STATEMENT BY AFRICA HUMANITARIAN ACTION (AHA)
With over 868,000 cases confirmed as of 01 April 2020, the novel corona virus
global pandemic continues to overwhelm the world. Africa’s first confirmed case of
COVID-19 surfaced in Egypt on 15 February, followed by the first known sub-Saharan case in Nigeria on 28 February. According to the Africa Centers for Disease
Control and Prevention (Africa CDC), there are currently 5,786 confirmed cases in 49
AU Member States with 196 deaths and 412 recoveries.
As governments in the continent look inward to roll out robust national
response measures, Africa Humanitarian Action (AHA) urges that these responses
include refugees, asylum seekers, migrants, stateless people, returnees and internally
displaced populations. The response to COVID-19 must serve as yet another
opportunity for African states to stand as examples of global solidarity and
cooperation now more than ever. We call on African nations to build on the 2019
African Union Theme of the Year, which called on Member States to reinforce
commitments towards durable solutions to forced displacement.
While AHA recognizes the sovereignty of nations to ensure the safety of their
citizens, we urge that sweeping measures such as sealing borders should not apply to
refugees fleeing conflict and persecutions. Exceptions should be put in place to
facilitate the safe entry and processing of asylum applications. Denying asylum
proceedings, which are guaranteed under international and African legal
instruments, threatens the well-being and safety of thousands seeking protection.
Forcibly displaced populations worldwide are among the most vulnerable to
be impacted by the pandemic. The case in Africa, home to more than 17.7 million
internally displaced persons (IDPs) and over 6.3 million refugees, is no different.
Refugees and IDPs – whether in camps, settlements or densely populated urban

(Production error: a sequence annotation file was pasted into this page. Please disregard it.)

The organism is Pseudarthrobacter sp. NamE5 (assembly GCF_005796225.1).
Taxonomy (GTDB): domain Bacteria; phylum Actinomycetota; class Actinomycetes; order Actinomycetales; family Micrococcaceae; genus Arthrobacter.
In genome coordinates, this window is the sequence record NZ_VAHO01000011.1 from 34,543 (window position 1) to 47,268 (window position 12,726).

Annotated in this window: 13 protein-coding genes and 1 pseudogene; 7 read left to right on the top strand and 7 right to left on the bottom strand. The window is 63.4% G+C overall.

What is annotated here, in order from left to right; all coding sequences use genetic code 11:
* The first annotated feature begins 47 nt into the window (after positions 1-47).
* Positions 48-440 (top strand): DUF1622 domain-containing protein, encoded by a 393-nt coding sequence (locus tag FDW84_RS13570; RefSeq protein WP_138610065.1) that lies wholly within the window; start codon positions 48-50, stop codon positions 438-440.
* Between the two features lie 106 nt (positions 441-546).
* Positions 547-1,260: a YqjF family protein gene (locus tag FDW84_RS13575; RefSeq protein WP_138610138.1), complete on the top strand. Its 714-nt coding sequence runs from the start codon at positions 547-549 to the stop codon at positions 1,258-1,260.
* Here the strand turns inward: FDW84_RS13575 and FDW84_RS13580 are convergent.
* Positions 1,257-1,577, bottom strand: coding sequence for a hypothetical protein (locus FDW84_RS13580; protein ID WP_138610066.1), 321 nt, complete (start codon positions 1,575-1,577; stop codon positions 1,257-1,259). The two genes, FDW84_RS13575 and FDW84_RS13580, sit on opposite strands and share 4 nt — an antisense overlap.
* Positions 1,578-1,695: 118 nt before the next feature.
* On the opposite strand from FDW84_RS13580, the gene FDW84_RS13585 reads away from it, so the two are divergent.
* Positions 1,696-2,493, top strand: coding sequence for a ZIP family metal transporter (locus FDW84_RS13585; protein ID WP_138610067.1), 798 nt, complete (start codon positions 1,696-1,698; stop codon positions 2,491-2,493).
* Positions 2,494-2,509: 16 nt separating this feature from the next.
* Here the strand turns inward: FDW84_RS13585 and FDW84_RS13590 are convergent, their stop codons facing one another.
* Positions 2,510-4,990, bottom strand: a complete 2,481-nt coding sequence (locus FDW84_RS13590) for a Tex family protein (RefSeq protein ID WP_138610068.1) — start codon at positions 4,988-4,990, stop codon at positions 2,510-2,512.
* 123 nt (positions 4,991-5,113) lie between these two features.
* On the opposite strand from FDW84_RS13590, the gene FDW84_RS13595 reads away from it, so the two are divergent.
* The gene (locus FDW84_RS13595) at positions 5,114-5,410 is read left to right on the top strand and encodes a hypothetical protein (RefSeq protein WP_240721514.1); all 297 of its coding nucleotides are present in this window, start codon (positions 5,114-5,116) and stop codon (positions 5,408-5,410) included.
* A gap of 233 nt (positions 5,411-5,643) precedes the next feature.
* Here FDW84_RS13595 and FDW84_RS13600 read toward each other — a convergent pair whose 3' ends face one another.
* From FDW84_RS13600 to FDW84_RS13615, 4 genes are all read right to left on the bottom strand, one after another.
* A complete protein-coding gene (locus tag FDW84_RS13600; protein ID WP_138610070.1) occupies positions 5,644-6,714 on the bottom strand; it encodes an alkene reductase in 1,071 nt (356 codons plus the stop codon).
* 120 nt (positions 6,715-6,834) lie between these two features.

settings – tend to live in overcrowded households. They have limitations to access
basic services, and often do not have access to reliable information communication
networks. These conditions are further exacerbated in countries already tackling
other forms of instability caused by conflict, climate change, locust swarms and food
The experience from AHA’s joint response with the African Union during the
West Africa Ebola epidemic shows that vulnerable and marginalized populations,
regardless of their place of origin, stand to bear the worst of a virus outbreak.
COVID-19 does not respect borders, nor discriminate the citizens of one nation over
the other. Thus, AHA calls on African nations to encompass the most vulnerable in
their response plans and to reject discriminatory actions and xenophobic tendencies
in their countries.
We urge public health and national security officials across the continent to go
the extra mile to ensure the inclusion of the most vulnerable – citizens and neighbors
alike – in the fight against this global pandemic. Adopting a whole-of-community
approach is in the self-interest of all governments.
This week, setting a good example of blending humanitarianism in domestic
public policy, Portugal temporarily granted migrants and asylum seekers “full
citizenship rights,” allowing them access to health services as the outbreak of the
novel coronavirus escalates in the country. These type of inclusive national policies
recognize that failure to combat the virus in the communities most in need will likely
pave the way for its return to the mainstream.
Multiple humanitarian appeals have been launched by national governments.
Last week, African ministers of finance called for a coordinated COVID-19 response
underscoring the need for both immediate frontline health response, and calling for
an emergency economic stimulus of USD 100 billion. Ethiopia’s Prime Minister Abiy
Ahmed (PhD) urged G-20 leaders to help Africa cope with the pandemic by
facilitating debt relief and providing $150 billion in emergency funding. The U.N. is
seeking USD 2.01 billion to fight the virus in the world’s poorest countries, including
some 22 African nations.
As these and other resources are allocated to COVID-19 response efforts, AHA
urges African policymakers to be guided by the virtues of humanity and compassion.
We call on nations to continue to uphold their commitments to receive, protect and
assist the continent’s forcibly displaced populations, especially now.
We are all in it together.
Download the PDF Version